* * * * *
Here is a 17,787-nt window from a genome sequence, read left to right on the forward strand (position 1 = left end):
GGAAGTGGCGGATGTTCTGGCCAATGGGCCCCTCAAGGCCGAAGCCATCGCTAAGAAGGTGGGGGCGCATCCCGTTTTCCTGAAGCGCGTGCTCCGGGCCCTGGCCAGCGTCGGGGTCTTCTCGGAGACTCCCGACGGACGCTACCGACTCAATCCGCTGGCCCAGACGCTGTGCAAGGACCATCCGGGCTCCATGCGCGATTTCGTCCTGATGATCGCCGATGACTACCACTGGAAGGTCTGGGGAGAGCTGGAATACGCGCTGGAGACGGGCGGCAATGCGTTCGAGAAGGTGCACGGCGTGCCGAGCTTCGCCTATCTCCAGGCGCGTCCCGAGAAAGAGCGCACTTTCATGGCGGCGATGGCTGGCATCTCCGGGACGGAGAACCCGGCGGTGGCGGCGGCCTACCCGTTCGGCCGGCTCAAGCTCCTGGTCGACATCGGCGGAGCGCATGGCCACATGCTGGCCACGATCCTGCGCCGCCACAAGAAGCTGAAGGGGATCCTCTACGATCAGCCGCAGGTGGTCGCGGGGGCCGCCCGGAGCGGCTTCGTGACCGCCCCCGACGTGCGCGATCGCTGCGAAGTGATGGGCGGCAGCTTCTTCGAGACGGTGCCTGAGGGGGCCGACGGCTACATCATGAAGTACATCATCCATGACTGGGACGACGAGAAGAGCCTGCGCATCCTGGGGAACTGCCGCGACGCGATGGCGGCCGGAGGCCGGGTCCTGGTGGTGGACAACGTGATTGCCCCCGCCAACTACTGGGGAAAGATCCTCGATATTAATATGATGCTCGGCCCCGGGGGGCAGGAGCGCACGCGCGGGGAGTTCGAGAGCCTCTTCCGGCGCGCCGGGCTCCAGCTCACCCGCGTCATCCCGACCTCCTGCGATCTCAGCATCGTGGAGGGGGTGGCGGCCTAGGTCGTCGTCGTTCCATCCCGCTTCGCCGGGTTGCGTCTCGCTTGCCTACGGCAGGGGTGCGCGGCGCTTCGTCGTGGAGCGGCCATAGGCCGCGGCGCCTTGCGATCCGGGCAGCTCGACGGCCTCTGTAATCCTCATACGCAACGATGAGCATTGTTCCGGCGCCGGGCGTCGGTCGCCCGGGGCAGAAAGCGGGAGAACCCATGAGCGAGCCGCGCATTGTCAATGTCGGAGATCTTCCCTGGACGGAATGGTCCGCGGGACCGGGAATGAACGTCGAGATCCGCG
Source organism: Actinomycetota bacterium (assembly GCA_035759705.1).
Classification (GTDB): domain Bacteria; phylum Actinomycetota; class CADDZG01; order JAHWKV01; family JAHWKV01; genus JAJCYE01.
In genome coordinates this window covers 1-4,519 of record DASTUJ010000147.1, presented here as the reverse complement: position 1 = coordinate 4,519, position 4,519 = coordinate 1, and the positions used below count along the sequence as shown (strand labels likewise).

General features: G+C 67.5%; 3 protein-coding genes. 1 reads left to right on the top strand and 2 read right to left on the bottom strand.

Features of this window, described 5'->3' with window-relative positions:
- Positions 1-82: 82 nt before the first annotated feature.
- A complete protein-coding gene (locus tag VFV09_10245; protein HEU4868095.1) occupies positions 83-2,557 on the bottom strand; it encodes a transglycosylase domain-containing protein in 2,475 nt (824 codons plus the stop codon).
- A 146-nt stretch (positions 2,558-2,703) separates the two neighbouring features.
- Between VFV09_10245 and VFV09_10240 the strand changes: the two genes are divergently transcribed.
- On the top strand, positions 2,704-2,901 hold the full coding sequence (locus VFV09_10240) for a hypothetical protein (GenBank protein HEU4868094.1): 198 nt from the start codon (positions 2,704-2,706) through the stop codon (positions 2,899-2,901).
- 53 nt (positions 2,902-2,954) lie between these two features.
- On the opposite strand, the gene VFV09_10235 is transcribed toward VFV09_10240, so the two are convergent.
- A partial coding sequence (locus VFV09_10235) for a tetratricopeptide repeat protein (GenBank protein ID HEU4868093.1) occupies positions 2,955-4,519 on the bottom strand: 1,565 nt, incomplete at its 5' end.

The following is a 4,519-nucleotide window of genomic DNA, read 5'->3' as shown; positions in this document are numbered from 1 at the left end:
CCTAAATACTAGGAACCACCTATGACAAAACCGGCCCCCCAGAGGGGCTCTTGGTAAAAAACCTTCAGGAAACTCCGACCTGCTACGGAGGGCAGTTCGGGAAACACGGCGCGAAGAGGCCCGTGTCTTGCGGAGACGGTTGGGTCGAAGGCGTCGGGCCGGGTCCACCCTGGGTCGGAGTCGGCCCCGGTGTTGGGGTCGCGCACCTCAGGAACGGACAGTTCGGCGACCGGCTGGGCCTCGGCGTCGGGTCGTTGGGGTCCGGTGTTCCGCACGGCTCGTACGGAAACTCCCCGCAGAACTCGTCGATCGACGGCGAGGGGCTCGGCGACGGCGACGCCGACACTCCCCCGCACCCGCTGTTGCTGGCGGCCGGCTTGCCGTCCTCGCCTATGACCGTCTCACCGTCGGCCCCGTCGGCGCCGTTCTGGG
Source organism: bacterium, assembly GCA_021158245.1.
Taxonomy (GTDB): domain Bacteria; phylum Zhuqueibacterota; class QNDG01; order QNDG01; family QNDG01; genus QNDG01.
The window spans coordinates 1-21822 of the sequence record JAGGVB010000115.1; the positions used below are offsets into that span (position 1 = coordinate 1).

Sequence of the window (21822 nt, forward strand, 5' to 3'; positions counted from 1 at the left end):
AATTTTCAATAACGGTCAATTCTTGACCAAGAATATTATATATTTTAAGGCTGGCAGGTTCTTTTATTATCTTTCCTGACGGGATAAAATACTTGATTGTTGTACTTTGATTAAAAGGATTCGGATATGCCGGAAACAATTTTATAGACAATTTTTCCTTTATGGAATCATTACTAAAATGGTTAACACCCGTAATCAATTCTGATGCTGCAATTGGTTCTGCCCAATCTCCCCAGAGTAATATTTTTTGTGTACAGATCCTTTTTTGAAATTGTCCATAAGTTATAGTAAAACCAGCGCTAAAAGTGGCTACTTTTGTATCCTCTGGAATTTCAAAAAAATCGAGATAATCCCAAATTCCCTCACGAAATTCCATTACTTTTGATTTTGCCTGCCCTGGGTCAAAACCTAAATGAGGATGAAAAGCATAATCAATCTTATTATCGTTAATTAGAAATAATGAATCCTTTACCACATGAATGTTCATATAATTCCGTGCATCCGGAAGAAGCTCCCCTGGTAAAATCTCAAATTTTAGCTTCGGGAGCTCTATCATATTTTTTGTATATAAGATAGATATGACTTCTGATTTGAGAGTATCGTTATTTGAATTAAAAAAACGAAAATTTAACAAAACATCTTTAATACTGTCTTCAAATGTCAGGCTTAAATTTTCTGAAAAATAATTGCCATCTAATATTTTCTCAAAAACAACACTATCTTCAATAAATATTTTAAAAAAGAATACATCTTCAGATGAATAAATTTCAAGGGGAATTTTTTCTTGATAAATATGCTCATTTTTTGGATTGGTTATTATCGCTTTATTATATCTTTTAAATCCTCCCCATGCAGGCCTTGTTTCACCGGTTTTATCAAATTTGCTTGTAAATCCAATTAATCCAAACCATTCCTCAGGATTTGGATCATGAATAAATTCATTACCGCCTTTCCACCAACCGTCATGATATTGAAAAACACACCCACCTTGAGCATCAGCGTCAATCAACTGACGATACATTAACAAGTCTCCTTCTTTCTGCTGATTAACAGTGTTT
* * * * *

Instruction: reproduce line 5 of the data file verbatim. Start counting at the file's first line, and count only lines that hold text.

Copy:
In genome coordinates this window covers 1-4,519 of record DASTUJ010000147.1, presented here as the reverse complement: position 1 = coordinate 4,519, position 4,519 = coordinate 1, and the positions used below count along the sequence as shown (strand labels likewise).